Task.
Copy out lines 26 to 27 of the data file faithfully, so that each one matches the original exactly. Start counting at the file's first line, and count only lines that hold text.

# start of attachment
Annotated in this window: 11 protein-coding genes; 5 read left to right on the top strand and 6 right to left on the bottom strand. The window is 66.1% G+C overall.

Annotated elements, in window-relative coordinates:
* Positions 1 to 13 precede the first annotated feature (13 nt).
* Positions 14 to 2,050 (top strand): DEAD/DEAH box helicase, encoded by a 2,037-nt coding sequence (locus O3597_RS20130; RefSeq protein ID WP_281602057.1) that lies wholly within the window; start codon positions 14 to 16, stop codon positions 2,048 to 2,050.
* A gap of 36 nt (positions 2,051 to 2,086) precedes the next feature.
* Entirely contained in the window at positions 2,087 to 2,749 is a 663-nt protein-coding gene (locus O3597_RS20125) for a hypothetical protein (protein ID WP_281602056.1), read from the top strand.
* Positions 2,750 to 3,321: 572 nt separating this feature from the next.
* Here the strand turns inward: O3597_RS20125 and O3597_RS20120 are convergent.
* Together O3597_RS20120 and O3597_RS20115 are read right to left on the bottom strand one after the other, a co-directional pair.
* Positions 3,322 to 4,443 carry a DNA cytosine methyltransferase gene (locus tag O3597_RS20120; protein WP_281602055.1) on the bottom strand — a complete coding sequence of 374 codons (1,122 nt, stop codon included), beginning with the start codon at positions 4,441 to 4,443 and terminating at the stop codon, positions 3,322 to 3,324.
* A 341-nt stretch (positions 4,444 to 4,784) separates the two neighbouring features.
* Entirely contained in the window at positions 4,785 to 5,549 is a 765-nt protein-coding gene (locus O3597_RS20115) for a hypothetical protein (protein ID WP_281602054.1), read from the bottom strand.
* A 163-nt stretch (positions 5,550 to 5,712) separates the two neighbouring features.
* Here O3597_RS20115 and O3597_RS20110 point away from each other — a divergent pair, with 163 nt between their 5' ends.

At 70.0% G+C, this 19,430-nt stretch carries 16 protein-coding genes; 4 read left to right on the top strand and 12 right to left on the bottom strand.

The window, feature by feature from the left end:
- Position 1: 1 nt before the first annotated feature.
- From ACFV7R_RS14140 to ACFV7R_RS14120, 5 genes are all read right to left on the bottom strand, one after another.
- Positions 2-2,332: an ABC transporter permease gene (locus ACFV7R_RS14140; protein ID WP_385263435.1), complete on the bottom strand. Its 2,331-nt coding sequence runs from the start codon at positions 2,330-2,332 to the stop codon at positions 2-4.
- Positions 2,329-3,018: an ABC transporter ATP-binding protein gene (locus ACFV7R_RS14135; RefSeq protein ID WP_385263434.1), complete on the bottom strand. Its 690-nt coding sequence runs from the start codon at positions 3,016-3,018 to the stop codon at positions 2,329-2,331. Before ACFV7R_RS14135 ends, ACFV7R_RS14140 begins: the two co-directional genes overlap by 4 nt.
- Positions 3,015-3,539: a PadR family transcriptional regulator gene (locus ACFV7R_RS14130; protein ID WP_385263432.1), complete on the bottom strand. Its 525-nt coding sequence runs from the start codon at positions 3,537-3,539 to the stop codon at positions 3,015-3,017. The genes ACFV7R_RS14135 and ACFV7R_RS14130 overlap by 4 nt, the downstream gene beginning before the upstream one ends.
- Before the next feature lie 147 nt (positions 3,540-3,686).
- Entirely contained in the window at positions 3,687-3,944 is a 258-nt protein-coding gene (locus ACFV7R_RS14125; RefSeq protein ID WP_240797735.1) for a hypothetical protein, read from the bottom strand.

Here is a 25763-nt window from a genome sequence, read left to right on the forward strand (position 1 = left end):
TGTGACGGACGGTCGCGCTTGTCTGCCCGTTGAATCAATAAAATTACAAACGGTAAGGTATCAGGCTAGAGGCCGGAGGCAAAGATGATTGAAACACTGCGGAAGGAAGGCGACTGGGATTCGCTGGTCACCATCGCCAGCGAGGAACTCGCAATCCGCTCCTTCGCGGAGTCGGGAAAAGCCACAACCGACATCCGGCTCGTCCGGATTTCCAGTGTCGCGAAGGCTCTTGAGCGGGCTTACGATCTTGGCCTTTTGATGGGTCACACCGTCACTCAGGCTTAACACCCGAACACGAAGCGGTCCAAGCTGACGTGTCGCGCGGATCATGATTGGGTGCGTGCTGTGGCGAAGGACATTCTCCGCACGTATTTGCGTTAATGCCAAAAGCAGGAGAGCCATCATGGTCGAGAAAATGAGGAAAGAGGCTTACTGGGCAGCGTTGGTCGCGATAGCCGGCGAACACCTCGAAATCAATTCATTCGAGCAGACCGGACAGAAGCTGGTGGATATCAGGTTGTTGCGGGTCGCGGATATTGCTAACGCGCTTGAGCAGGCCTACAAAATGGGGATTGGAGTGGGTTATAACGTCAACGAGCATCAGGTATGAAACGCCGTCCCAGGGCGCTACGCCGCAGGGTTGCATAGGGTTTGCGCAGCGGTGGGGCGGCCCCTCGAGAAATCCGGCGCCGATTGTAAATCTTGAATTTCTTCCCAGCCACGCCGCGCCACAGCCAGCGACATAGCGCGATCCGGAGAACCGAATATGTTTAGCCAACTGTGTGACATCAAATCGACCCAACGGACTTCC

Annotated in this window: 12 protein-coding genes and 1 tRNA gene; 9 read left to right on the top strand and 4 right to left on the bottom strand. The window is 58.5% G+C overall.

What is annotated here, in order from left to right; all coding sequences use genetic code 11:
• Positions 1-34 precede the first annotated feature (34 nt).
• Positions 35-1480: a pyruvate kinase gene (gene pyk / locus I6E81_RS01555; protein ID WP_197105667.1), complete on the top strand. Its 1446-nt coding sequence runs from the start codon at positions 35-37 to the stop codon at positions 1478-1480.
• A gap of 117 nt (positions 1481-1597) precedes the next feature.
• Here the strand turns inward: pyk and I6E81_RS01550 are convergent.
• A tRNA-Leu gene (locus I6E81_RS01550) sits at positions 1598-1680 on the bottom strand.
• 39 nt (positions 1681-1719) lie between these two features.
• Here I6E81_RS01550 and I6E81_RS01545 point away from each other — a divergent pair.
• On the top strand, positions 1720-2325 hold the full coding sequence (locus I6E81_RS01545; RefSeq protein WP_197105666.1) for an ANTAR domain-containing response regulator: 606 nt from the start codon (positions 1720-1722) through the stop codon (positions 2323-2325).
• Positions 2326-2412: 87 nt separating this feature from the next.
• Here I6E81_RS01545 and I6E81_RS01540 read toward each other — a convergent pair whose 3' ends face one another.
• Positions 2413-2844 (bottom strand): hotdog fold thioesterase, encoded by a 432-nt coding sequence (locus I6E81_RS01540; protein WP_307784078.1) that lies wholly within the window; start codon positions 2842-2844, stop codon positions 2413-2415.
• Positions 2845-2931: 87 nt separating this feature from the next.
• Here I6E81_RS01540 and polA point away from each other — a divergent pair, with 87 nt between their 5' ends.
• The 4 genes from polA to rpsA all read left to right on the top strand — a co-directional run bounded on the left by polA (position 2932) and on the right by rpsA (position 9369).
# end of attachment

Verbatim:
Annotated in this window: 12 protein-coding genes and 1 tRNA gene; 9 read left to right on the top strand and 4 right to left on the bottom strand. The window is 58.5% G+C overall.

What is annotated here, in order from left to right; all coding sequences use genetic code 11: